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INFINITI is a brand which has made relatively little impact on the UK market so far. And it’s through no fault of its own, really, the brand does produce some very nice cars.

But its lack of any genuine threat to the mainstream bit of the market has kept its products fairly niche.

And while you shouldn’t expect to see one soon on every driveway, replacing Ford Fiestas and Volkswagen Golfs, it has now taken its most convincing stab yet at the busy crossover sector, with the new Q30.

First things first, don’t be lulled into thinking you should eye up one of these as a replacement for your Peugeot 2008 – Infiniti is still very much a premium brand. Infiniti is to Nissan what Lexus is to Toyota.

1070066_INF15018_Q30_018_comp_v009_vb_HRHowever, while Lexus sticks rigidly to its petrol drivetrain-only ethos, Infiniti has allowed its cars to run on the black stuff. The latest Q30 I’m testing has a rather meaty 2.1-litre diesel engine, mated to a seven-speed dual-clutch automatic gearbox.

Does this combination sound familiar? It might do if you drive a Mercedes. In fact, if you’ve even sat in a Mercedes you’ll feel right at home in the Q30. Most of its switchgear – right down to the column-mounted cruise control stick – is borrowed from the boys at Benz.

This is a good thing. A premium Nissan, with a crossover body (if you squint), top-quality fixtures and fittings and the beating heart of a Mercedes. What’s not to like?

It’s even a rather lovely thing to look at. The Mercedes similarities do not carry over to its exterior, which is sculpted to have its own identity with all the right curves in all the right places and plenty of modern angles and touches to lift the design further.

1070068_INF15018_Q30_019_comp_v005_vb_HRInside, as you might expect from the lovechild of a premium Nissan and a Mercedes Benz, it feels sumptuous, comfortable and expensive. It’s odd not to see the trademark Mercedes column-mounted gear stick and it’s a shame the Mercedes copyright police didn’t allow Infiniti to borrow the Comand infotainment system; the Infiniti unit feels a bit half-baked in comparison and the screen is too small.

It drives well though. The Q30 is based on Merc’s A-Class platform, so it rides and corners very well. It’s no hooligan, but there’s a well-balanced blend of soft and supple suspension, and sure-footed handling.

Because it’s based on the A-Class, you’d be forgiven for thinking it’s closest cousin is the Mercedes GLA, another premium crossover with much of the same bits bolted on.

1123079_93719infExcept, this is something of a soft crossover. Only the top-spec versions come with all-wheel-drive and, if you think it looks like it has a generous ride height, that’s something of an optical illusion.

There is, that said, a QX30 model in the range, which is a little higher and does come with all-wheel-drive. But while that’s a closer rival to the GLA it still comes in a bit cheaper.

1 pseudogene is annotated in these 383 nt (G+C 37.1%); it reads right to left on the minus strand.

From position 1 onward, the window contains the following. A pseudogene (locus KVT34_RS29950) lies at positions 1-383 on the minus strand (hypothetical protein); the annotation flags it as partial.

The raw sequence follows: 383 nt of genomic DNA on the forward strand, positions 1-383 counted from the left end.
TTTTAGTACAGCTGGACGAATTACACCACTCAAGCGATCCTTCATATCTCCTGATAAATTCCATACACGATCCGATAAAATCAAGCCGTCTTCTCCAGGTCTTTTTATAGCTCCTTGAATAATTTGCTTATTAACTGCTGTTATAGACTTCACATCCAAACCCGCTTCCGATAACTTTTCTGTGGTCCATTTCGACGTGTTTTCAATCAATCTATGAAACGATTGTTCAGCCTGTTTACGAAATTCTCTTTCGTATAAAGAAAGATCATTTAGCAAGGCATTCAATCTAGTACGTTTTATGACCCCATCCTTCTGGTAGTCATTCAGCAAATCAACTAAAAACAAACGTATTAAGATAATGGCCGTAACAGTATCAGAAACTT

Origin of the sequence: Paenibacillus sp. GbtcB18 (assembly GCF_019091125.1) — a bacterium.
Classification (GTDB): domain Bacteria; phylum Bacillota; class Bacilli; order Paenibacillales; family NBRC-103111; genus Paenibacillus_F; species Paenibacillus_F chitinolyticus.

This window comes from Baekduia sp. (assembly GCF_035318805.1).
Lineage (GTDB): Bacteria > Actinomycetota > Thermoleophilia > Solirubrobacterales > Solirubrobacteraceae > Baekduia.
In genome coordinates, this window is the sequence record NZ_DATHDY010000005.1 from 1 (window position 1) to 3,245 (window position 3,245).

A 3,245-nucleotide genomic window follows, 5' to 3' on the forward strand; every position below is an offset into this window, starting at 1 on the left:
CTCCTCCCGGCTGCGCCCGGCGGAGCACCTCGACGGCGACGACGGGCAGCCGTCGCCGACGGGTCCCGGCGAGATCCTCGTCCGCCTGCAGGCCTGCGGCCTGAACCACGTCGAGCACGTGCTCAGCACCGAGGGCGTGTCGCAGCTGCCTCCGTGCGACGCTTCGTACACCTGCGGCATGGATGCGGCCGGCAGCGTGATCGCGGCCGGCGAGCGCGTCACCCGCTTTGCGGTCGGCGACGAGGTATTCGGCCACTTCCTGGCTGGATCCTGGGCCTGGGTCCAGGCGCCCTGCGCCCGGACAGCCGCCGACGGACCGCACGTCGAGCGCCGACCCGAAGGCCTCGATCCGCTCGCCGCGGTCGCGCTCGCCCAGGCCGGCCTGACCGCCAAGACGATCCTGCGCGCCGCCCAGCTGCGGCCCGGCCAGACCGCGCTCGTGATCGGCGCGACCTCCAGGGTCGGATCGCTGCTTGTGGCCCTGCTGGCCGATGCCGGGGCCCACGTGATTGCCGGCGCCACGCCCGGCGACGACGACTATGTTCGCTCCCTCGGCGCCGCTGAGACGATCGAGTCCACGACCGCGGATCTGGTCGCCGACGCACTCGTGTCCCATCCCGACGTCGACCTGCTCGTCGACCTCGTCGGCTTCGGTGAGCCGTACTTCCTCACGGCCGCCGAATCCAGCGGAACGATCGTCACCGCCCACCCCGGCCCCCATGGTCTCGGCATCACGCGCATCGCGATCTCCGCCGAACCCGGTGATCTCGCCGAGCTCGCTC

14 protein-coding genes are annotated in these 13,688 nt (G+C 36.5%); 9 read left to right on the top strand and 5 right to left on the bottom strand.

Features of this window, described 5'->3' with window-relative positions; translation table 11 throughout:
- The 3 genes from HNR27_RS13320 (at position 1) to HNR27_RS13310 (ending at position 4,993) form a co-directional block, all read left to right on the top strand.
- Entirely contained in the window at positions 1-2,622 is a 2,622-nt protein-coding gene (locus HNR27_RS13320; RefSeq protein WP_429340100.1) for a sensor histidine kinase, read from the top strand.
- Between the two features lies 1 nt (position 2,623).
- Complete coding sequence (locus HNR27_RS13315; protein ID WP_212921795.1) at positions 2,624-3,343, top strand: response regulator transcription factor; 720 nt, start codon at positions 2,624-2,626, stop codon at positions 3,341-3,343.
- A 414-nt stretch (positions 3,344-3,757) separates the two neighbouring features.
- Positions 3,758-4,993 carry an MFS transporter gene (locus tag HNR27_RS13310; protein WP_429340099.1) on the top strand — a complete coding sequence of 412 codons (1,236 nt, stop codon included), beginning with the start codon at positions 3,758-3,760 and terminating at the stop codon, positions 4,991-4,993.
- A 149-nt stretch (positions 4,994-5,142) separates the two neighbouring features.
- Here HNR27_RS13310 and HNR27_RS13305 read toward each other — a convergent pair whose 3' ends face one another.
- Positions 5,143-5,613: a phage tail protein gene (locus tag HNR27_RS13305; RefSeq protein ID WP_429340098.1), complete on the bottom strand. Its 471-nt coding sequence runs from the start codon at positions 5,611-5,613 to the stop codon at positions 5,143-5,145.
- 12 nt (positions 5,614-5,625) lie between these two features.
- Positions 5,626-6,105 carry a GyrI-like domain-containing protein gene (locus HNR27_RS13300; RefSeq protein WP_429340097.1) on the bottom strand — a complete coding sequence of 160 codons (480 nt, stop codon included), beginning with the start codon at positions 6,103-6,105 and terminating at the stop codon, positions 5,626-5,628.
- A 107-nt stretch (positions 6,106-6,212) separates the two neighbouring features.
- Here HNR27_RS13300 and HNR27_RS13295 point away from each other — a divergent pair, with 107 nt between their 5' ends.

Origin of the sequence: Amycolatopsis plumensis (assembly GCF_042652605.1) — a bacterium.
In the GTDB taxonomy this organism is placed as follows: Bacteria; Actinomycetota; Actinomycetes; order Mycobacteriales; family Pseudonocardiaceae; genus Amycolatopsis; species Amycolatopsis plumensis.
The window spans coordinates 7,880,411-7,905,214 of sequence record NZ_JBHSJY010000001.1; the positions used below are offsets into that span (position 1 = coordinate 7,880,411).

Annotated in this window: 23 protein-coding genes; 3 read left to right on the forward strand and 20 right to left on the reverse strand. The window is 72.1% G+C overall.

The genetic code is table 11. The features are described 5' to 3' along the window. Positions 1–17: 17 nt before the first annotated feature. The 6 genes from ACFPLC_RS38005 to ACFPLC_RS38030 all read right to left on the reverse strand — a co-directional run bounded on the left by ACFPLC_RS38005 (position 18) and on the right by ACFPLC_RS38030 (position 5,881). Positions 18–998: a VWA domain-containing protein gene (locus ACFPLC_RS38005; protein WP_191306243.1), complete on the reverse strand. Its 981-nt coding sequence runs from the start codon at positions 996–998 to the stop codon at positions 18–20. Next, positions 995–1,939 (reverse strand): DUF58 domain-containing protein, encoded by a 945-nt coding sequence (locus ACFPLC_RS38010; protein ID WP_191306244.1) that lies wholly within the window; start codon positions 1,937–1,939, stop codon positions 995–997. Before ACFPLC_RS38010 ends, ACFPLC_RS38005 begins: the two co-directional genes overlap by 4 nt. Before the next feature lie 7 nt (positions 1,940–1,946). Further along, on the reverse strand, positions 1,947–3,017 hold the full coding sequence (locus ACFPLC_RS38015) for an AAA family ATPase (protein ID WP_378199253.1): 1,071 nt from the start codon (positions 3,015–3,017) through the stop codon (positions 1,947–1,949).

And that, incidentally, is the trump card for the Q30. My premium version has a dizzying array of standard kit; there’s everything from adaptive cruise control to heated windscreen washer jets. There’s a full Bluetooth system, keyless entry, leather electric memory seats and a clever camera system. And this is all standard. Not a single options box ticked.

The cost of all this? £31,180. If you were to spec a Mercedes GLA up to a similar level it would cost about £5,000 more.

And you don’t have to go for the top-spec model, either. Pick a lowly 1.6-litre petrol version and you’ll only need a shade over £20,000. Even the sedate but dependable 1.5-litre diesel version arrives £1,000 later.

And it’s a lot of car for the money. It’s a little thirsty, and none of the versions available dip under the magic 100g/km tax barrier, but it’s still a premium product.

And, refreshingly, it’s a car that gives a genuinely good Mercedes a run for its money.

There’s only one thing standing in the way of the Q30 becoming a common sight on the roads, and that’s the comparatively small dealer network. There’s currently 13 and, while there’s plenty more on the way, the relatively small numbers will give the Q30 another ace up its sleeve – exclusivity.

All this quality, kit and luxury for a bargain price. You’d be foolish not to give one a try.

 

 

 

About Gareth Butterfield

Motoring and travel journalist Gareth Butterfield has a passion for writing reviews. Whether it be a biscuit or a Bugatti, 34-year-old Gareth will happily test it out and write about it. His job as a reporter for a large regional newspaper group has brought him plenty of opportunities to hone his skills and to produce articles for many titles and websites, mainly covering the Midlands. Over the years, Gareth has driven some of the most advanced and impressive cars in the world. As well as a few of the really rubbish ones.